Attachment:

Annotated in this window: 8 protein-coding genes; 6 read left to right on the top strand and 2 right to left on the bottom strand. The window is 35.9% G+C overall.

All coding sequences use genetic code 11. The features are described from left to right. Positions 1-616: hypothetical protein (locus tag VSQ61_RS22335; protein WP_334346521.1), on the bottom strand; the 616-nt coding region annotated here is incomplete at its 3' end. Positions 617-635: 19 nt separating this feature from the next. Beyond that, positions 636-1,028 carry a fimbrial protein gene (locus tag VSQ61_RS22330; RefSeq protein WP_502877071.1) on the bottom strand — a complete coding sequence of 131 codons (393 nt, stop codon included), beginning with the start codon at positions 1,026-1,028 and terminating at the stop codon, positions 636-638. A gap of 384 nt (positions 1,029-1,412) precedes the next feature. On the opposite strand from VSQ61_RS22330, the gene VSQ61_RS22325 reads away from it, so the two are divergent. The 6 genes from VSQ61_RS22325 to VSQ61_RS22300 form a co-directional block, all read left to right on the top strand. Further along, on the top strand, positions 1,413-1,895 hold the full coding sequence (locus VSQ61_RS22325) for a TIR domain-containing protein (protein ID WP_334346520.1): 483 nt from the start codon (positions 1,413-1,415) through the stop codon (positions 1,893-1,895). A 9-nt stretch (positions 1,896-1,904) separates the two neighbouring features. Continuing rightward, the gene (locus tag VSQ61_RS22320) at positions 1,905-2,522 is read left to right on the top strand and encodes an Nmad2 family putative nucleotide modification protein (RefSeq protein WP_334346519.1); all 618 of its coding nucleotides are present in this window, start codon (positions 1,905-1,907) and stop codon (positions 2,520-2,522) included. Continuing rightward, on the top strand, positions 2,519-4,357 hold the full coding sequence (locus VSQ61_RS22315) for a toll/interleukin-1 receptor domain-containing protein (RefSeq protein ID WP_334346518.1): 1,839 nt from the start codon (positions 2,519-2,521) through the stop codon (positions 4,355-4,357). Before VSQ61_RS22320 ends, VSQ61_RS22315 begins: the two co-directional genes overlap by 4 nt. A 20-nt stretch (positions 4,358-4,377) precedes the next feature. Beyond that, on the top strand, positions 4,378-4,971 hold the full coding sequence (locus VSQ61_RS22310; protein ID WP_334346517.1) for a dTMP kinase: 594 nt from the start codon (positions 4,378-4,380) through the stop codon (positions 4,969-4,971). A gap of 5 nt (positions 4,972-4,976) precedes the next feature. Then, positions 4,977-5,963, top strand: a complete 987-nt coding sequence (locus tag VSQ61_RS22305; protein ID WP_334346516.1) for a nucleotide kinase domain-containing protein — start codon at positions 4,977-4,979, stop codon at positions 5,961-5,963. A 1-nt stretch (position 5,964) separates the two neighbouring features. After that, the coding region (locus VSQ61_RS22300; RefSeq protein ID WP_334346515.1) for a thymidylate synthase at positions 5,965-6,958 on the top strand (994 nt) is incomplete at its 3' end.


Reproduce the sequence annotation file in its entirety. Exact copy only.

Annotated in this window: 8 protein-coding genes; 6 read left to right on the top strand and 2 right to left on the bottom strand. The window is 35.9% G+C overall.

All coding sequences use genetic code 11. The features are described from left to right. Positions 1-616: hypothetical protein (locus tag VSQ61_RS22335; protein WP_334346521.1), on the bottom strand; the 616-nt coding region annotated here is incomplete at its 3' end. Positions 617-635: 19 nt separating this feature from the next. Beyond that, positions 636-1,028 carry a fimbrial protein gene (locus tag VSQ61_RS22330; RefSeq protein WP_502877071.1) on the bottom strand — a complete coding sequence of 131 codons (393 nt, stop codon included), beginning with the start codon at positions 1,026-1,028 and terminating at the stop codon, positions 636-638. A gap of 384 nt (positions 1,029-1,412) precedes the next feature. On the opposite strand from VSQ61_RS22330, the gene VSQ61_RS22325 reads away from it, so the two are divergent. The 6 genes from VSQ61_RS22325 to VSQ61_RS22300 form a co-directional block, all read left to right on the top strand. Further along, on the top strand, positions 1,413-1,895 hold the full coding sequence (locus VSQ61_RS22325) for a TIR domain-containing protein (protein ID WP_334346520.1): 483 nt from the start codon (positions 1,413-1,415) through the stop codon (positions 1,893-1,895). A 9-nt stretch (positions 1,896-1,904) separates the two neighbouring features. Continuing rightward, the gene (locus tag VSQ61_RS22320) at positions 1,905-2,522 is read left to right on the top strand and encodes an Nmad2 family putative nucleotide modification protein (RefSeq protein WP_334346519.1); all 618 of its coding nucleotides are present in this window, start codon (positions 1,905-1,907) and stop codon (positions 2,520-2,522) included. Continuing rightward, on the top strand, positions 2,519-4,357 hold the full coding sequence (locus VSQ61_RS22315) for a toll/interleukin-1 receptor domain-containing protein (RefSeq protein ID WP_334346518.1): 1,839 nt from the start codon (positions 2,519-2,521) through the stop codon (positions 4,355-4,357). Before VSQ61_RS22320 ends, VSQ61_RS22315 begins: the two co-directional genes overlap by 4 nt. A 20-nt stretch (positions 4,358-4,377) precedes the next feature. Beyond that, on the top strand, positions 4,378-4,971 hold the full coding sequence (locus VSQ61_RS22310; protein ID WP_334346517.1) for a dTMP kinase: 594 nt from the start codon (positions 4,378-4,380) through the stop codon (positions 4,969-4,971). A gap of 5 nt (positions 4,972-4,976) precedes the next feature. Then, positions 4,977-5,963, top strand: a complete 987-nt coding sequence (locus tag VSQ61_RS22305; protein ID WP_334346516.1) for a nucleotide kinase domain-containing protein — start codon at positions 4,977-4,979, stop codon at positions 5,961-5,963. A 1-nt stretch (position 5,964) separates the two neighbouring features. After that, the coding region (locus VSQ61_RS22300; RefSeq protein ID WP_334346515.1) for a thymidylate synthase at positions 5,965-6,958 on the top strand (994 nt) is incomplete at its 3' end.